OT - What can I do with the old electronics from a discarded coffee pot?

People here have lots of ideas, help!
My wife's old coffee pot bit the dust mechanically, and has been replaced. I have the programmable electronic clock and controls which still work per fectly. The programmble control allows turning on of any load up to about 15 amps, based on the relay that does the switching of the 120V to the load . Once on, I believe the load is connected permanently. I haven't tested that yet.
Now I am wondering what to do with the electronics. I hate to just toss ou t a perfectly functioning electronic clock and timer. IDEAS!!!!!????!!!!!
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On 7/30/2013 7:10 PM, snipped-for-privacy@sbcglobal.net wrote:

on the other and there you have a coffee maker with a clock to control when it turns on and makes you morning coffee!
Paul
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Paul Drahn wrote:

Every coffee maker I have owned in the last few decades already has a programmable clock to automatically turn on the pot at any time that it is set for. Then, all you have to do is to remember to load the water, filter, and coffee grinds the night before.
--
Bill
In Hamptonburgh, NY
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On 07/31/2013 10:44 AM, willshak wrote:

use it to control a receptacle through a relay and turn it into an alarm clock?
I never understood why older clock radios used to have a receptacle in the back for your nightstand lamp but that feature has apparently become unpopular... I need all the help I can get to get out of the bed in the AM!
nate
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replace "roosters" with "cox" to reply.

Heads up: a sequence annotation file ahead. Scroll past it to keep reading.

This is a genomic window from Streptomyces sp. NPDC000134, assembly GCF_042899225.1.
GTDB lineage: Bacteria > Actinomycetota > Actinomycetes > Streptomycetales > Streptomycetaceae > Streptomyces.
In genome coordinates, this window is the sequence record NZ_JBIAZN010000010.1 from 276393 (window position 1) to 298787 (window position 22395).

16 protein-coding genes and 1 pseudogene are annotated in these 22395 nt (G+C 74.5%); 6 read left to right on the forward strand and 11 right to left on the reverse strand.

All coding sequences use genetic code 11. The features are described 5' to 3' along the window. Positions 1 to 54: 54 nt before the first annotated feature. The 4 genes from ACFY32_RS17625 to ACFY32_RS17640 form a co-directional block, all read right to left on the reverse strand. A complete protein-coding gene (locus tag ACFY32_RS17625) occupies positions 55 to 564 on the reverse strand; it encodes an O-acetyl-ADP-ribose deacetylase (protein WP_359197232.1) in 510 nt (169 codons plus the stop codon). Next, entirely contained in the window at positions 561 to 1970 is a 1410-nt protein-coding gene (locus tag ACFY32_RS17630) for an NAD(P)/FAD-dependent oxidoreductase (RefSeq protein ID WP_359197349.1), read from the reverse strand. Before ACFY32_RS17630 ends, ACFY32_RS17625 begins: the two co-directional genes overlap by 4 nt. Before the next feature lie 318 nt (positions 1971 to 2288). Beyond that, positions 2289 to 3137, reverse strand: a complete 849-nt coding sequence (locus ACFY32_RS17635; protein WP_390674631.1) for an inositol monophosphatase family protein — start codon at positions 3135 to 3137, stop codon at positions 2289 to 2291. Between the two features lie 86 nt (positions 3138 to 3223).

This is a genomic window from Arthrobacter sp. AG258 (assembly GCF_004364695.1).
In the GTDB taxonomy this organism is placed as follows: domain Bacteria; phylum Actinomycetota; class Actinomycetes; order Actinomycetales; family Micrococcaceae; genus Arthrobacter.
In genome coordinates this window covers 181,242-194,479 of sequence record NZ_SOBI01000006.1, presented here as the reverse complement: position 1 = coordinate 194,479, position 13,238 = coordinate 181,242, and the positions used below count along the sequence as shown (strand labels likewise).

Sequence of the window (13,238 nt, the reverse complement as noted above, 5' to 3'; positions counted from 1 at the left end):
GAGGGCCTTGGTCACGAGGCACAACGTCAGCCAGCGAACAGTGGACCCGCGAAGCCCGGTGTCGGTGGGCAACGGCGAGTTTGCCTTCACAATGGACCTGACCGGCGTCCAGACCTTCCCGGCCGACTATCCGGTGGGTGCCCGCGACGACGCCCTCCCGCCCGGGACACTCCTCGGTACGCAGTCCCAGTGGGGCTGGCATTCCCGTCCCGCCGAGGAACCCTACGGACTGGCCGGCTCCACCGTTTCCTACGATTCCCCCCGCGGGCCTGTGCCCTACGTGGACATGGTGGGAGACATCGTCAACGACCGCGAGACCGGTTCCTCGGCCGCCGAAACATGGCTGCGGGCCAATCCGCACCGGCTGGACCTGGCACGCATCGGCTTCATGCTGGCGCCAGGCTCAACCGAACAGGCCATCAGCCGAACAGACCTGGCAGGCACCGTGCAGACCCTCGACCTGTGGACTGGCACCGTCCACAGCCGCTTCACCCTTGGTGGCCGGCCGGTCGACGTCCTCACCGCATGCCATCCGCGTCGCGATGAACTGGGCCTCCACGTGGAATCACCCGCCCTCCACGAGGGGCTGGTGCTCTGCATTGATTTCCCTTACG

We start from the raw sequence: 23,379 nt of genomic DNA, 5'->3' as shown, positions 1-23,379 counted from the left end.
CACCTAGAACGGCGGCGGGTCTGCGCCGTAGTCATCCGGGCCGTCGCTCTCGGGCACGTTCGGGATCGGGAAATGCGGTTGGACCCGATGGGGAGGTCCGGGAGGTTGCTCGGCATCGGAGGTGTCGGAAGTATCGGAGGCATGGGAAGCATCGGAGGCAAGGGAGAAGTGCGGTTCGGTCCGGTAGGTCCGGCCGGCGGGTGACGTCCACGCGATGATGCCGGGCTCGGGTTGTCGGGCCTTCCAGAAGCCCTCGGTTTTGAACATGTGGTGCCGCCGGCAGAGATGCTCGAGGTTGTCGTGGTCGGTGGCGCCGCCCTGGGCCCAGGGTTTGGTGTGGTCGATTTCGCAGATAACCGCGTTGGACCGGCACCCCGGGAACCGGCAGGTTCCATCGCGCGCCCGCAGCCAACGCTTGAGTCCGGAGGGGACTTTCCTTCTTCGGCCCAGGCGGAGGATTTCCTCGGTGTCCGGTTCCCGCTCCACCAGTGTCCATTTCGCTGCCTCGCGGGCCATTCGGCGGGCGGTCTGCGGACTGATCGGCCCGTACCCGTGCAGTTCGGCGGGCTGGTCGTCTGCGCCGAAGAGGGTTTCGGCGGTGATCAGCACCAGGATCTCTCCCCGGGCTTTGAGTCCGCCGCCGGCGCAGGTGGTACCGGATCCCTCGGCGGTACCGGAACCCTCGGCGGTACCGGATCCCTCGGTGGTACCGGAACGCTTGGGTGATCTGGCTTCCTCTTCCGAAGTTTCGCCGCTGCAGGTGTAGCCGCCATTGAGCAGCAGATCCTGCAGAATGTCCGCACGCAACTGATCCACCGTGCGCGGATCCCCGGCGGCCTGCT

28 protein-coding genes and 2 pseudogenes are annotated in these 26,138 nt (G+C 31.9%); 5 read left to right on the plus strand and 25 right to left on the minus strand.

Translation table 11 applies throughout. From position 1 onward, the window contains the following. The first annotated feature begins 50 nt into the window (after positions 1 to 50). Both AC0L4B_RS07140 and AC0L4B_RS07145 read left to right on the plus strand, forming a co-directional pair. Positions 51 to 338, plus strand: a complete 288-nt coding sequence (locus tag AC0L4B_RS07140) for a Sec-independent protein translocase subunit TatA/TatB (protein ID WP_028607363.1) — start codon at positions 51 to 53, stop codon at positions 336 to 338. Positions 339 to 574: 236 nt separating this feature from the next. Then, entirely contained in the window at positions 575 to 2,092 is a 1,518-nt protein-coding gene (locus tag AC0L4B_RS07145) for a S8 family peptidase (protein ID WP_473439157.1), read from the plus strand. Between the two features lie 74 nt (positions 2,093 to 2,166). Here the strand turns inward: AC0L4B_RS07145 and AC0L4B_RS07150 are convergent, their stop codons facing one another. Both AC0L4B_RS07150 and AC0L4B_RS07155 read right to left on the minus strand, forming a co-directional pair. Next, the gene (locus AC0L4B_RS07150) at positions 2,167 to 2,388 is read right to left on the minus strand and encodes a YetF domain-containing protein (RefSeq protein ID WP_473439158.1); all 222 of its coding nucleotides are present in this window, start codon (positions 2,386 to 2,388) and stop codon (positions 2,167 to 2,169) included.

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wrote:

Yeah, you could turn on a lamp with that, or even the coffee. We had 3 of those, made my Arvin Radio. I still have one.

I think they were unpopular even before the radios were transistorized, but now the clock can't handle 110 volts. They could use a relay, but don't.
I don't think we ever did use the receptacle.

You get out in the AM? I"ve got it down to 2 PM but I'm still working on AM.

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On 07-31-2013 10:50, Nate Nagel wrote:

The clock (not radio) I had in high school didn't. I didn't know such were available--so I jury-rigged the one I had with a relay and a plug, into which I connected a record player.
--
Wes Groleau

“The American Republic will endure until the day Congress discovers
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On Tue, 30 Jul 2013 19:10:44 -0700 (PDT), " snipped-for-privacy@sbcglobal.net"

You could use it to turn on a nuclear power plant. Once construction was completed. If it stayed on permanently, that would be fine,

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On Tue, 30 Jul 2013 19:10:44 -0700 (PDT), " snipped-for-privacy@sbcglobal.net"

You could have it turn off by putting a normally closed, push button switch in the power to the clock. The clock wouldn't actually give the time then. It would give the elapsed time since the device was last turned off.

You could use it to turn on a van de Graf generator under the covers in your bed. To help you wake up.
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Be sure to buy anti static shampoo.
How about a fence charger, hooked to the box spring?